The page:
CONWAY — At Tuesday's selectmen's meeting, Town Finance Director Lilli Gilligan held aloft a $12,176 check from Carroll County just before the selectmen voted to accept it.
She had been pursuing the PILOT ("Payment In Lieu Of Taxes") money "in earnest" since 2016 but had started her effort in 2014. Carroll County Commissioners approved the money to be sent to Conway May 8.
The issue concerned the fact that Carroll County had been receiving payments in lieu of taxes from the U.S. Department of Interior for land in the White Mountain National Forest that should have been going to Conway and Hale's Location instead of the county.
Conway has about 366 acres of National Forest Land.
The $12,176 represented payments made between 1999 and 2016.
Selectmen on Tuesday held a public hearing before accepting the money because it was unanticipated revenue over $10,000.
"We finally got the money back, and we got it corrected," said Chairman David Weathers.
Municipal Budget Committee Chairman Jim LeFebvre, who was seated in the audience, asked selectmen to provide some background about the situation.
According to Gilligan, in 2014 a representative from the Department of Revenue Administration "insisted" the town would be getting about $1,000 for the forest land.
Gilligan, who was new to Conway government at the time, said she didn't think the town ever received such a payment.
"Every year for three straight years I was told I would get it, and then I never got it," said Gilligan. "So, I started doing a lot more digging."
She started working with then county commissioner Mark Hounsell of Conway, who found a contact person at the Department of Interior who was able to determine how much the county was paid.
Gilligan noted that the payment Carroll County received for Conway was also "blended" with money meant for Hale's.
But the DRA had to verify with Interior that Conway had 366 acres of forest land.
In July 2018, the selectmen sent the commissioners a letter seeking the money and then Weathers, Gilligan and Town Manager Tom Holmes went to a commissioners meeting in Ossipee in November to follow up.
At that point, said Gilligan, with support from Hounsell the commissioners put the money in their 2019 proposed budget and the Carroll County delegation, which is made up of 15 local state representatives and ultimately approves county budgets, went along with the commissioners.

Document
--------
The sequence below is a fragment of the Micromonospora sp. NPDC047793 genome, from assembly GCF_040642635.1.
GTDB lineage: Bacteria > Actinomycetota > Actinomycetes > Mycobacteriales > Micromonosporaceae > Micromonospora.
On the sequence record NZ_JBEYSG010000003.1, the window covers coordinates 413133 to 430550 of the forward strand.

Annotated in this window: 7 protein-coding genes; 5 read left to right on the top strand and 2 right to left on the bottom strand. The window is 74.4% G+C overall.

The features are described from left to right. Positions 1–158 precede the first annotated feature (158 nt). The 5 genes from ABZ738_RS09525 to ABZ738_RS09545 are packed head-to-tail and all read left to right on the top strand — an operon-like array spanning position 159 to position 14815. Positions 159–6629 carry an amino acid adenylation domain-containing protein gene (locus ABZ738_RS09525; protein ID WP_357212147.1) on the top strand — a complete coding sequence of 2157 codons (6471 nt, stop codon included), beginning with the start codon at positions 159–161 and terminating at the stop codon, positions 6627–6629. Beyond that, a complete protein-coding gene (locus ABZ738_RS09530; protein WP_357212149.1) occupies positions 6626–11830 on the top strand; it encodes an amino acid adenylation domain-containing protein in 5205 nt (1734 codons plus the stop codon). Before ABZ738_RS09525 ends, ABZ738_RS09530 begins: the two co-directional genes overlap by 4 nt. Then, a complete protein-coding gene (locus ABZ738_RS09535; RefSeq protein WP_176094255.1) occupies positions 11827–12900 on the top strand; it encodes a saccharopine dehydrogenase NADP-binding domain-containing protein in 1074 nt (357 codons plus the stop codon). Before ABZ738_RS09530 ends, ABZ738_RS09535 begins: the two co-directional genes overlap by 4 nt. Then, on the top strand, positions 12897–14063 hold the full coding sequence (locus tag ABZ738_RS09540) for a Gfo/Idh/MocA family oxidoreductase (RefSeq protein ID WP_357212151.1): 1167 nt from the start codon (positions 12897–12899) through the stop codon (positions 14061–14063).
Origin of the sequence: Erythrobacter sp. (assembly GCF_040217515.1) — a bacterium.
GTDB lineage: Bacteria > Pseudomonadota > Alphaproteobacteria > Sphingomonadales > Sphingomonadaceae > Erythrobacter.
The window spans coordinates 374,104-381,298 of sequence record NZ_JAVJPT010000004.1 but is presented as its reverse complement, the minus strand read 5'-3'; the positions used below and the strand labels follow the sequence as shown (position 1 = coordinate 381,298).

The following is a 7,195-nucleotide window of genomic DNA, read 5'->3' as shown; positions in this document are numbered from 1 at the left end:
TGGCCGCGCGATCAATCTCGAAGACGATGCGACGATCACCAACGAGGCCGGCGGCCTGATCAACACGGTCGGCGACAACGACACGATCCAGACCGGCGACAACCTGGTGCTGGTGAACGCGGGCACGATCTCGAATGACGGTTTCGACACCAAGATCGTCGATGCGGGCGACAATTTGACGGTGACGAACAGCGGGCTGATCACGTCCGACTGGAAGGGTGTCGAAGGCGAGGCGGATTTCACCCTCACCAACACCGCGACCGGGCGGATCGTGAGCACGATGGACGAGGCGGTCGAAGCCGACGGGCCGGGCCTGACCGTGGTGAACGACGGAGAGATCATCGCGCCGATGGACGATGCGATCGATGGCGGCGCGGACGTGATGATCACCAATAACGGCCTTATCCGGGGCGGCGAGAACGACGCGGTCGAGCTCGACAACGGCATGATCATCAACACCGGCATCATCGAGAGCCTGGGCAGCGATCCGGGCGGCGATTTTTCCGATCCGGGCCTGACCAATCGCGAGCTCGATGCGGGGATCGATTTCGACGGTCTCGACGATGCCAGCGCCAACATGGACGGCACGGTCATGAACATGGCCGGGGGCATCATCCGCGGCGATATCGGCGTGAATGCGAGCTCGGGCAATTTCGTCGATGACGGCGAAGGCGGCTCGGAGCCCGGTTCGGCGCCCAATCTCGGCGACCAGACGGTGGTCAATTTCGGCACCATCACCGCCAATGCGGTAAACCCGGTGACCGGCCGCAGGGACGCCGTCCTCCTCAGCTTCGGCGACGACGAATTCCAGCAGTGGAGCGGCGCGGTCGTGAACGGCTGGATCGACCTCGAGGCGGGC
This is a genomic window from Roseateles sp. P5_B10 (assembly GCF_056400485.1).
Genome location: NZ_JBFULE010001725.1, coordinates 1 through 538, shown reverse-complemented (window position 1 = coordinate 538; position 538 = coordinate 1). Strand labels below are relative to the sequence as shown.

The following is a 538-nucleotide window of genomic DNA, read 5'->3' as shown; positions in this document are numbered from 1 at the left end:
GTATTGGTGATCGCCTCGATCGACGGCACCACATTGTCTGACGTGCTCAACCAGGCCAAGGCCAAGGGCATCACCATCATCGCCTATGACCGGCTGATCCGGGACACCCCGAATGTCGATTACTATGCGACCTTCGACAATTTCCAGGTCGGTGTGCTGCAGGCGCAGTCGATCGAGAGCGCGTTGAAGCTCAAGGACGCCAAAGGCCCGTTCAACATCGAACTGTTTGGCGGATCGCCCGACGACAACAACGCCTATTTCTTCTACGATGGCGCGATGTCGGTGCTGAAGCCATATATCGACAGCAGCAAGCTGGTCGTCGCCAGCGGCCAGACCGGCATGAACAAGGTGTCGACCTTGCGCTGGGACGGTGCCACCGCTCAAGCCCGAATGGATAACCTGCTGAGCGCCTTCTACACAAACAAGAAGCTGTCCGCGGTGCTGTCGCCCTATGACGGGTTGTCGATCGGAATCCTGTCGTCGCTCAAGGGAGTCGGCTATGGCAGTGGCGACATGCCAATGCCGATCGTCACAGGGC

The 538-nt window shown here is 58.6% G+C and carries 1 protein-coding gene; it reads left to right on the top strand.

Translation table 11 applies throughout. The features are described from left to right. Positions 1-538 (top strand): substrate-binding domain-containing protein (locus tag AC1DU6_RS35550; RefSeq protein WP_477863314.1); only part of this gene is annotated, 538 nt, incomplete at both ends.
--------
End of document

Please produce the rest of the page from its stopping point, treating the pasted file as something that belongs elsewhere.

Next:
Gilligan said during the budget process state Rep. Tom Buco (D-Conway) "was extremely helpful as a county delegation member in making sure that money stayed in the budget, and then thank goodness we got another Conway person in the county commissioners office, because Terry McCarthy was successful in getting another commissioners' vote and voted that money to be returned to Conway a month ago."
McCarthy had defeated Hounsell in the 2018 Republican Primary and went on to win the general election in November 2018.
Gilligan said the check came in about two weeks ago but because it had to be accepted after a public hearing.
"I deeply appreciate everybody that helped in that process," said Gilligan.
Weathers thanked Gilligan for her diligence.
Selectmen unanimously accepted the $12,176.
LeFebvre thanked the town staff for their work on the issue. "Any time you can get $12,000 out of the county that has been erroneously been kept by the county, we appreciate it," said LeFebvre.
The money will be used to offset taxes.
The process was also delayed by the government shutdown last winter as the commissioners attempted to get information from Interior but couldn't reach anyone.
Commissioners on May 8 voted 2-1 to send the money to Conway, with David Babson (R-Conway) and Terry McCarthy (R-Conway) in the majority and Amanda Bevard (R-Wolfeboro) opposed.
"This has just gone around and around and around on whose fault it is," said Babson in making a motion to give Conway the money. "Let's get it over with."
McCarthy said she was "getting a lot of heat" on the issue. At the close of the conversation, she mulled whether she wanted to reconsider the vote as she was "torn"on the issue. Ultimately she didn't.
"I like being on the winning side once in a while," said Babson.
Bevard objected to making the payment.
"The money does not belong to you or I to just give away," said Bevard. "It belongs to 40,000 people in the county and I am sure if I give money away to Conway I'm going to hear from the people in Moultonborough, Wolfeboro and Wakefield and Eaton and Hart's Location."
Treasurer Joe Costello, who lives in Conway, said he's been hearing from people about the issue too.
"I understand what both sides are saying," said Costello, adding the federal government is usually unwilling to admit error. "I'm not going to tell the commissioners what to do, but my opinion is it does look to me like we should be giving it to Conway."
County Administrator Ken Robichaud said Interior's website says it normally sends the money to counties.
After the vote, Bevard stressed she believed the commissioners were taking an illegal action.
Babson suggested Bevard take them to court, and Bevard replied that the rest of the county would.
Hounsell, reached by phone May 8, believes that Carroll County owes Hale’s Location $40,000 in similar payments.
Reached by phone in May, Robichaud said the payments to the county say for Carroll County and there's nothing in the documentation stating money should be distributed to Hale's Location.